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Suppose that a given 3-bit image(L=8) of size 64*64 pixels (M*N=4096) has the intensity distribution shown as below. How to obtain histogram equalization transformation function and then compute the equalized histogram of the image?

Rk     nk
0      800
1      520
2      970 
3      660
4      330
5      450
6      260
7      106
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1 Answer

"Histogram Equalization is the process of obtaining transformation function automatically. So you need not have to worry about shape and nature of transformation function"

So in Histogram equalization, transformation function is calculated using cumulative frequency approach and this process is automatic. From the histogram of the image, we determine the cumulative histogram, c, rescaling the values as we go so that they occupy an 8-bit range. In this way, c becomes a look-up table that can be subsequently applied to the image in order to carry out equalization.

rk      nk       c        sk = c/MN       (L-1)sk     rounded value
0       800      800      0.195            1.365      1
1       520      1320     0.322            2.254      2
2       970      2290     0.559            3.913      4
3       660      2950     0.720            5.04       5 
4       330      3280     0.801            5.601      6
5       450      3730     0.911            6.377      6
6       260      3990     0.974            6.818      7
7       106      4096     1.000            7.0        7

Now the equalized histogram is therefore

rk           nk
0            0
1            800
2            520     
3            0
4            970
5            660
6            330 + 450 = 780
7            260 + 106 = 366 

The algorithm for equalization can be given as

Compute a scaling factor, α= 255 / number of pixels
Calculate histogram of the image
Create a look up table c with
    c[0] =  α * histogram[0]
for all remaining grey levels, i, do
    c[i] = c[i-1] + α * histogram[i]
end for
for all pixel coordinates, x and  y, do
    g(x, y) = c[f(x, y)]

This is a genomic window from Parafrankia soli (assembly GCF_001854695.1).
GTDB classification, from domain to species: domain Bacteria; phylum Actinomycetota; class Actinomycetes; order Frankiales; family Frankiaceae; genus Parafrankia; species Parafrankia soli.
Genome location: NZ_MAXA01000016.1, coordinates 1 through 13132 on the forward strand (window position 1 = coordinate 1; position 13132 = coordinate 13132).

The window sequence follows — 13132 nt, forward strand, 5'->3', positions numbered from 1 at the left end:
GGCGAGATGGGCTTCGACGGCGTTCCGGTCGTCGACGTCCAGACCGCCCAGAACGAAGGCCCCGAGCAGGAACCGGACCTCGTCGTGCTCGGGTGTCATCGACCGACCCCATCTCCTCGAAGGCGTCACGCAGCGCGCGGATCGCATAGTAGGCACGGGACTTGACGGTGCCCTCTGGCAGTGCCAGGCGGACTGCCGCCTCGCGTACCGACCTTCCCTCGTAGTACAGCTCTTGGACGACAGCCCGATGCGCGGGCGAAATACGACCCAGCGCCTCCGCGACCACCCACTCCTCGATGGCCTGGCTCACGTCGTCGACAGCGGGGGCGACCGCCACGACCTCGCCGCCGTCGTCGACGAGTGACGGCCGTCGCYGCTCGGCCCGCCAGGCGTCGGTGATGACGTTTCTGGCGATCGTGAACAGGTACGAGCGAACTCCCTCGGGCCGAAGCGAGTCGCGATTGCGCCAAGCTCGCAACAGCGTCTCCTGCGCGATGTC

end for

But there is a problem with histogram equalization and that is mainly because it is a completely automatic technique, with no parameters to set. At times, it can improve our ability to interpret an image dramatically. However, it is difficult to predict how beneficial equalization will be for any given image; in fact, it may not be of any use at all. This is because the improvement in contrast is optimal statistically, rather than perceptually. In images with narrow histograms and relatively few grey levels, a massive increase in contrast due to histogram equalisation can have the adverse effect of reducing perceived image qual-ity. In particular, sampling or quantisation artefacts and image noise may become more prominent.

The alternative to obtaining the transformation (mapping) function automatically is Histogram Specification. In histogram specification instead of requiring a flat histogram, we specify a particular shape explicitly. We might wish to do this in cases where it is desirable for a set of related images to have the same histogram- in order, perhaps, that a particular operation produces the same results for all images. Histogram specification can be visualised as a two-stage process. First, we transform the input image by equalisation into a temporary image with a flat histogram. Then we transform this equalised, temporary image into an output image possessing the desired histogram. The mapping function for the second stage is easily obtained. Since a rescaled version of the cumulative histogram can be used to transform a histogram with any shape into a flat histogram, it follows that the inverse of the cumulative histogram will perform the inverse transformation from a fiat histogram to one with a specified shape.

For more details about histogram equalization and mapping functions with C and C++ code http://programming-technique.blogspot.com/2013/01/histogram-equalization-using-c-image.html

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